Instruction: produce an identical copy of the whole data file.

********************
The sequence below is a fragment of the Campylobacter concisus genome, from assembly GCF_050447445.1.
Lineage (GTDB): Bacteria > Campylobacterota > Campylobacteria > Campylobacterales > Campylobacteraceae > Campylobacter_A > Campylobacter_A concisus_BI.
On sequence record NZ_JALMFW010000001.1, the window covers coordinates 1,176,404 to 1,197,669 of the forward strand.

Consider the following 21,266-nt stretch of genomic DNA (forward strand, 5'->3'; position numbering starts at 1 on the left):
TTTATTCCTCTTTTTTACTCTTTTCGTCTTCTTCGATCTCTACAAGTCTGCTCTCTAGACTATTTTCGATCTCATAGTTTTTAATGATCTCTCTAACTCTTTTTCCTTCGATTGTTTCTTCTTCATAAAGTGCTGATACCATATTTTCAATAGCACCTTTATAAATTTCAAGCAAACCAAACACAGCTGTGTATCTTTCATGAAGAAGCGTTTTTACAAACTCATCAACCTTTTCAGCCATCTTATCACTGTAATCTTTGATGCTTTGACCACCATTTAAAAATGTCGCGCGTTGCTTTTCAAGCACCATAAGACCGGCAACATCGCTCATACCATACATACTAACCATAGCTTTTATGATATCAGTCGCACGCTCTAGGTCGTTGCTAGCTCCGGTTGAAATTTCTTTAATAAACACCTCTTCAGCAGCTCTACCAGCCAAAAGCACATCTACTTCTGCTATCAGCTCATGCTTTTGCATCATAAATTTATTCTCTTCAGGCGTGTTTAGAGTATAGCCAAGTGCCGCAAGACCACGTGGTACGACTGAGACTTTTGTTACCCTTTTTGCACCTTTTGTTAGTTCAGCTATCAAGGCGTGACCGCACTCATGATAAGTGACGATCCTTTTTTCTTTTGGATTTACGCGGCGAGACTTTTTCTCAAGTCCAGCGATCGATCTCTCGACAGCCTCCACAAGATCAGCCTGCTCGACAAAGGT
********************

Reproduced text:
The sequence below is a fragment of the Campylobacter concisus genome, from assembly GCF_050447445.1.
Lineage (GTDB): Bacteria > Campylobacterota > Campylobacteria > Campylobacterales > Campylobacteraceae > Campylobacter_A > Campylobacter_A concisus_BI.
On sequence record NZ_JALMFW010000001.1, the window covers coordinates 1,176,404 to 1,197,669 of the forward strand.

Consider the following 21,266-nt stretch of genomic DNA (forward strand, 5'->3'; position numbering starts at 1 on the left):
TTTATTCCTCTTTTTTACTCTTTTCGTCTTCTTCGATCTCTACAAGTCTGCTCTCTAGACTATTTTCGATCTCATAGTTTTTAATGATCTCTCTAACTCTTTTTCCTTCGATTGTTTCTTCTTCATAAAGTGCTGATACCATATTTTCAATAGCACCTTTATAAATTTCAAGCAAACCAAACACAGCTGTGTATCTTTCATGAAGAAGCGTTTTTACAAACTCATCAACCTTTTCAGCCATCTTATCACTGTAATCTTTGATGCTTTGACCACCATTTAAAAATGTCGCGCGTTGCTTTTCAAGCACCATAAGACCGGCAACATCGCTCATACCATACATACTAACCATAGCTTTTATGATATCAGTCGCACGCTCTAGGTCGTTGCTAGCTCCGGTTGAAATTTCTTTAATAAACACCTCTTCAGCAGCTCTACCAGCCAAAAGCACATCTACTTCTGCTATCAGCTCATGCTTTTGCATCATAAATTTATTCTCTTCAGGCGTGTTTAGAGTATAGCCAAGTGCCGCAAGACCACGTGGTACGACTGAGACTTTTGTTACCCTTTTTGCACCTTTTGTTAGTTCAGCTATCAAGGCGTGACCGCACTCATGATAAGTGACGATCCTTTTTTCTTTTGGATTTACGCGGCGAGACTTTTTCTCAAGTCCAGCGATCGATCTCTCGACAGCCTCCACAAGATCAGCCTGCTCGACAAAGGT